Your Christmas Shopping for a Song

Date posted: 04-Dec-2017

Aka - The Grand Christmas Shopping Expedition to Tiritiri Matangi Island Shop Dreading..

2018 Photo Comp opens for entries

Date posted: 27-Nov-2017

The 2018 Photo Competition is now open for entries. Click here (/2018-photo-competition-tiritiri-mat..

New reports on ruru nesting and Island conservation

Date posted: 02-Oct-2017

Two new reports have been added to the website. The first gives details of a summer students..

2018 calendars now available

Date posted: 27-Sep-2017

Our latest calendar, beautifully illustrated with images taken on the Island, is now available fo..

Guided walks for photographers

Date posted: 21-Jun-2017

For a wonderful day of wildlife photography please join us on Tiritiri Matangi Island for a Ph..

Ferry discounts for Supporters

Date posted: 18-May-2017

Tiritiri Matangi Island, the perfect winter's day trip. The birds are at their best, warm up w..

More kiwi for the Island

Date posted: 04-Apr-2017

In 1993 and 1995, sixteen little spotted kiwi were released on Tiritiri Matangi Island. The ma..

2017 Photo Competition

Date posted: 22-Mar-2017

It is that time of year again when we are looking for entries for our photo competition (and phot..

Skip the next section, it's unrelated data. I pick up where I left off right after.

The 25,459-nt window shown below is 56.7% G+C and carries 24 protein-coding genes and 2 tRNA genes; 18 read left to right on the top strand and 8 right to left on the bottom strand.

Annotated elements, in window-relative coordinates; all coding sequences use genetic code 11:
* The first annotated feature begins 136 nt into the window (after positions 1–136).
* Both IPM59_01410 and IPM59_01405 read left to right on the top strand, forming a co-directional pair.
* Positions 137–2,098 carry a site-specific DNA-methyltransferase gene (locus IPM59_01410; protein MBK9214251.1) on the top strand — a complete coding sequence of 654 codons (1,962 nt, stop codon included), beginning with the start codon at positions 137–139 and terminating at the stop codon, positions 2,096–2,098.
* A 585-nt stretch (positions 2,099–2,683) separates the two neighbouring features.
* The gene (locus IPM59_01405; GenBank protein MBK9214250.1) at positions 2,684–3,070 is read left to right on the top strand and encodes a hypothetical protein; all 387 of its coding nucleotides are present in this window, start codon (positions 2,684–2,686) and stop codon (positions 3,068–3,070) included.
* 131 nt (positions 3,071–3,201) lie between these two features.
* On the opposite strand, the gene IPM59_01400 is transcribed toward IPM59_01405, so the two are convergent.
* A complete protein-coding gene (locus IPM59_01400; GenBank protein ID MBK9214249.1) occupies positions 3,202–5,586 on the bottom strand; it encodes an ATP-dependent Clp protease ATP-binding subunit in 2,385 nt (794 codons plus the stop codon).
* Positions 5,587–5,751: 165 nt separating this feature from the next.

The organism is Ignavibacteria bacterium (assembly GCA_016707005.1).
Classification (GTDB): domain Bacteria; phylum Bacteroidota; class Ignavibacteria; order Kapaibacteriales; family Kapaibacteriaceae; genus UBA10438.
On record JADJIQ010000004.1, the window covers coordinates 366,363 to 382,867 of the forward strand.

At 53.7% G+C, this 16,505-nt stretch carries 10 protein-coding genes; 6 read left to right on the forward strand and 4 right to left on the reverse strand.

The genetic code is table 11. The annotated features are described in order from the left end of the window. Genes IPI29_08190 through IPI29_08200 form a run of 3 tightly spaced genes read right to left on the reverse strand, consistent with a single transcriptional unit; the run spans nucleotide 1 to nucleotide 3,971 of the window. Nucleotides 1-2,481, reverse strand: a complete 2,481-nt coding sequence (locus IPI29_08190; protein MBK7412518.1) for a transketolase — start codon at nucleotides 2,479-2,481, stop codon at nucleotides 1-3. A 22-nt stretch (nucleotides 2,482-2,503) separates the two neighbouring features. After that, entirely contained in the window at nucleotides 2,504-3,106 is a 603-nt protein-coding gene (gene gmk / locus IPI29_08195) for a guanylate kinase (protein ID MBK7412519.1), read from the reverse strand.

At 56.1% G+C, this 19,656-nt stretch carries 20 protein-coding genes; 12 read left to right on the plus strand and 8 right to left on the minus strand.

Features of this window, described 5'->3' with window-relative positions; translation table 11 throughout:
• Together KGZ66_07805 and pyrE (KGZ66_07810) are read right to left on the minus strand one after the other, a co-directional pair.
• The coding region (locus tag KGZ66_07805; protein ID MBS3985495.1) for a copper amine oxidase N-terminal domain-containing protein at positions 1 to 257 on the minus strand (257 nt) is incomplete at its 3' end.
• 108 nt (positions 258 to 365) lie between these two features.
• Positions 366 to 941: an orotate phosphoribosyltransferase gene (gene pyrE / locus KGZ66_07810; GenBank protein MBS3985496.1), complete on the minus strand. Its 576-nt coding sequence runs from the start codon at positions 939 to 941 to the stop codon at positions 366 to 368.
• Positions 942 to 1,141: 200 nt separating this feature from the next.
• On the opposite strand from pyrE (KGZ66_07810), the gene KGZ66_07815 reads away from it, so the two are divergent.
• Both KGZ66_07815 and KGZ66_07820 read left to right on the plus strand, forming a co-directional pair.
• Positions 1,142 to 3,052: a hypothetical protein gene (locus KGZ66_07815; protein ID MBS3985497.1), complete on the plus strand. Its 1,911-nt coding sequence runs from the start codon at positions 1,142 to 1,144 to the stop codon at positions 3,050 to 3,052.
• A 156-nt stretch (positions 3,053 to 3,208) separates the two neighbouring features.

The 2017 concert

Date posted: 05-Feb-2017

This year's concert promises to be another wonderful and unique experience. Click here (/concert-..

Shorebird Film Festival at Devonport

Date posted: 26-Oct-2016

Click here (/miscellaneous documents/DevWaderFilms.jpg) for details of a forthcoming film festival c..


Botanical name:  Ripogonum scandens
Maori name:  Kareao
Common name:  Supplejack

This vine produces its leaves and flowers in the sunlight on the treetops so we mainly see the hanging jointed canes.  Its soft asparagus-like growing tips are edible and taste like a fresh green bean.


Sprays of tiny greenish flowers in early summer are followed by red berries which are sought after by kereru.


Maori used kareao’s long supple stems to make ladders to use for climbing cliffs and trees.  They were also useful tying material for fences, housing, eel traps and canoes.


Kareao belongs in Ripogonaceae, a family confined to Eastern Australia New Zealand and New Guinea composed entirely of woody vines in the genus Ripogonum.

Photography by Warren Brewer ©